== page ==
As a result, I believe we did not experience the same struggles as many others did who approached their sobriety with the preconceived notion that it is going to suck. If you say it is going to suck, it is going to suck. Unfortunately, this negative perception of sobriety makes up the majority of discourse available to the newly sober curious person. In order for sobriety to be easy, you first, need to believe it to be possible. Then, you need to change not only the negative verbiage you use about sobriety but also about yourself. We cannot succeed at anything if we do not believe we are capable. Once we give ourselves permission, however, we can do anything.


I had completely forgotten about the struggles I was having with nicotine


Now, back to my struggles with nicotine. I remember the day it happened. I was about thirty days into my sobriety when I realized something. With all the writing, reading, and learning I was doing in regard to my personal relationship with alcohol, I had completely forgotten about the struggles I was having with nicotine. They vanished and I have not thought about it again since.


How can this be? I changed my perception. I realized by quitting alcohol so successfully and easily, I could do anything I want. One of the things I wanted was to give up nicotine easily and from that point forward I did. Case closed. If you are interested in learning more about my views regarding easy sobriety, follow me on Instagram and Twitter: @xstopwriting and here on Facebook: @thesobermilitia. I also have a private sober group on Facebook called: Sober Militia - Alcohol-Free, Recovery, and Support.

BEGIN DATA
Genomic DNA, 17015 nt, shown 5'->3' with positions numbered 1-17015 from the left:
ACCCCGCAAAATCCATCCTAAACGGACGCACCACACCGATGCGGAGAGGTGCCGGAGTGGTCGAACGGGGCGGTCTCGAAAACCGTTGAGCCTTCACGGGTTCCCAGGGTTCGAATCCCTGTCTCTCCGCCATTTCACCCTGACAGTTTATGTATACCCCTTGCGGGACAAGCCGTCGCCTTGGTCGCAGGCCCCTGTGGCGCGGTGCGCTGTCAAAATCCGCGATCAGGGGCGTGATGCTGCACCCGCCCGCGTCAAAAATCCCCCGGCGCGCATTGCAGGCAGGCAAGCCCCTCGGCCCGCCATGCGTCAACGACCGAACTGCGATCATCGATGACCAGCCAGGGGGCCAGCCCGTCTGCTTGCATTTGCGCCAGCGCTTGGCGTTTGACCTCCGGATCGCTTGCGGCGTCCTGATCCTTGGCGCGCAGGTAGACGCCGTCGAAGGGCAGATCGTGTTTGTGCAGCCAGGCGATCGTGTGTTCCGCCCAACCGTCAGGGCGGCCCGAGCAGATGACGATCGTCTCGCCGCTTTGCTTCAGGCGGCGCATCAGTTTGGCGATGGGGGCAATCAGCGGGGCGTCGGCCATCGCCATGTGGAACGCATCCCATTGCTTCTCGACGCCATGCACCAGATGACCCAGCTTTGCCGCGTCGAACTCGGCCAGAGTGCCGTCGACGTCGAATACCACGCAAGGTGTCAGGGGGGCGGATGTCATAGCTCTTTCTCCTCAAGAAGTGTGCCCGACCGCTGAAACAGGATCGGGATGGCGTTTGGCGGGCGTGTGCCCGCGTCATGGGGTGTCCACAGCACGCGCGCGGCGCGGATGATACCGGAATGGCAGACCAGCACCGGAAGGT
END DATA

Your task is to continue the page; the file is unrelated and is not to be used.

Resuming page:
Another thing I wanted was to write a book, and I did that too. “Alcohol-Free Straight Up with a Twist” is a book about my journey through the first 101-days of my sobriety. It includes the first 101 blogs I wrote in recovery as well as other insights, resources, and experiences I feel will help you on your sober journey. One of my most proud moments occurred when Annie Grace, author of the book that initiated my sobriety, reviewed Alcohol-Free Straight Up with a Twist and gave it a positive review.


It felt like a perfect circle


Annie Grace said, “Everyone who begins a journey to stop drinking needs to feel less alone, and J.W.’s honest and vulnerable sharing and beautiful insights shine a brilliant light that illuminates the path for others.”


It felt like a perfect circle. I am currently writing my follow-up book to Alcohol-Free Straight Up with a Twist, which will be called: Easy Sobriety. Stay tuned for a launch date.


I hope you will take a look at my new book, “Alcohol-Free Straight Up with a Twist.” It can be found on Amazon as an ebook, paperback, and hardcover. I will be launching the audiobook after this summer. You can learn more about me and what I am doing at xstopwriting.com.


Thank you.


To watch the entire S.O.S. Summit video with all the guest speakers, go HERE.